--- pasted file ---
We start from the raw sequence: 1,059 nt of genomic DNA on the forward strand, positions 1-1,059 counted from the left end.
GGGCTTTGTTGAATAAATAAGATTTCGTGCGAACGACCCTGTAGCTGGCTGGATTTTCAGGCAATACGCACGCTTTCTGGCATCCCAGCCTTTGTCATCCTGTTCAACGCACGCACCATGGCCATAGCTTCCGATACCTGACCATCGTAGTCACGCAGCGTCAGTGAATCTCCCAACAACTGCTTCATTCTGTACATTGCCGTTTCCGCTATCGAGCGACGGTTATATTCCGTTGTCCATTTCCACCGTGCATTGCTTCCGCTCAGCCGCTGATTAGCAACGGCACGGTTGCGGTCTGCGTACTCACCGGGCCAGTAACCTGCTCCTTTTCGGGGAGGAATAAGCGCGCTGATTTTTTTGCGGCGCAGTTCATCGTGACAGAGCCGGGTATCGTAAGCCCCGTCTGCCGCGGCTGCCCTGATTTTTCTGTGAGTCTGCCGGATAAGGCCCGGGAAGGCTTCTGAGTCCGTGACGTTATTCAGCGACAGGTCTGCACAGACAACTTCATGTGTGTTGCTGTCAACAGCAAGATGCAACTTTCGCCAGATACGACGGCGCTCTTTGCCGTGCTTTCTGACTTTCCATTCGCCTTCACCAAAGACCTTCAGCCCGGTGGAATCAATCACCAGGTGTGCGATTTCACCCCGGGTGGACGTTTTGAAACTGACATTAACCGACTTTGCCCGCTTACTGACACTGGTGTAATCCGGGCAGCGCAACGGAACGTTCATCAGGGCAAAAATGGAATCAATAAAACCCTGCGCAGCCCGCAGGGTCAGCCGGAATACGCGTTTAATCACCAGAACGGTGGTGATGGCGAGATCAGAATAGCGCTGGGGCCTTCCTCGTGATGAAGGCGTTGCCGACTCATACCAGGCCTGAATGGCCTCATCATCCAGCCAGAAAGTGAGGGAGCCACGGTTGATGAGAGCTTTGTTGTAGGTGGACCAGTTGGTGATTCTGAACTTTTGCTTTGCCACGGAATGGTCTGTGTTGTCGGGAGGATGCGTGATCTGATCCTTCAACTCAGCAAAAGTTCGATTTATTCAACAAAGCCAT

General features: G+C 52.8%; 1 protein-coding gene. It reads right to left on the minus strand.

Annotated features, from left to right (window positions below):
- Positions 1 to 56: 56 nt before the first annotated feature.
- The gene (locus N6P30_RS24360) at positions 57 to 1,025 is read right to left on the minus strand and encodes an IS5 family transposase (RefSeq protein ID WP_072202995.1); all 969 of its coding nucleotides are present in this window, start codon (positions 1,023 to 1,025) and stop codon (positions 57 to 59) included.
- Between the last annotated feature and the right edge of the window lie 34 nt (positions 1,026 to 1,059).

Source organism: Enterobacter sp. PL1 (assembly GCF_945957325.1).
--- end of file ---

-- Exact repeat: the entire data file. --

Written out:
We start from the raw sequence: 1,059 nt of genomic DNA on the forward strand, positions 1-1,059 counted from the left end.
GGGCTTTGTTGAATAAATAAGATTTCGTGCGAACGACCCTGTAGCTGGCTGGATTTTCAGGCAATACGCACGCTTTCTGGCATCCCAGCCTTTGTCATCCTGTTCAACGCACGCACCATGGCCATAGCTTCCGATACCTGACCATCGTAGTCACGCAGCGTCAGTGAATCTCCCAACAACTGCTTCATTCTGTACATTGCCGTTTCCGCTATCGAGCGACGGTTATATTCCGTTGTCCATTTCCACCGTGCATTGCTTCCGCTCAGCCGCTGATTAGCAACGGCACGGTTGCGGTCTGCGTACTCACCGGGCCAGTAACCTGCTCCTTTTCGGGGAGGAATAAGCGCGCTGATTTTTTTGCGGCGCAGTTCATCGTGACAGAGCCGGGTATCGTAAGCCCCGTCTGCCGCGGCTGCCCTGATTTTTCTGTGAGTCTGCCGGATAAGGCCCGGGAAGGCTTCTGAGTCCGTGACGTTATTCAGCGACAGGTCTGCACAGACAACTTCATGTGTGTTGCTGTCAACAGCAAGATGCAACTTTCGCCAGATACGACGGCGCTCTTTGCCGTGCTTTCTGACTTTCCATTCGCCTTCACCAAAGACCTTCAGCCCGGTGGAATCAATCACCAGGTGTGCGATTTCACCCCGGGTGGACGTTTTGAAACTGACATTAACCGACTTTGCCCGCTTACTGACACTGGTGTAATCCGGGCAGCGCAACGGAACGTTCATCAGGGCAAAAATGGAATCAATAAAACCCTGCGCAGCCCGCAGGGTCAGCCGGAATACGCGTTTAATCACCAGAACGGTGGTGATGGCGAGATCAGAATAGCGCTGGGGCCTTCCTCGTGATGAAGGCGTTGCCGACTCATACCAGGCCTGAATGGCCTCATCATCCAGCCAGAAAGTGAGGGAGCCACGGTTGATGAGAGCTTTGTTGTAGGTGGACCAGTTGGTGATTCTGAACTTTTGCTTTGCCACGGAATGGTCTGTGTTGTCGGGAGGATGCGTGATCTGATCCTTCAACTCAGCAAAAGTTCGATTTATTCAACAAAGCCAT

General features: G+C 52.8%; 1 protein-coding gene. It reads right to left on the minus strand.

Annotated features, from left to right (window positions below):
- Positions 1 to 56: 56 nt before the first annotated feature.
- The gene (locus N6P30_RS24360) at positions 57 to 1,025 is read right to left on the minus strand and encodes an IS5 family transposase (RefSeq protein ID WP_072202995.1); all 969 of its coding nucleotides are present in this window, start codon (positions 1,023 to 1,025) and stop codon (positions 57 to 59) included.
- Between the last annotated feature and the right edge of the window lie 34 nt (positions 1,026 to 1,059).

Source organism: Enterobacter sp. PL1 (assembly GCF_945957325.1).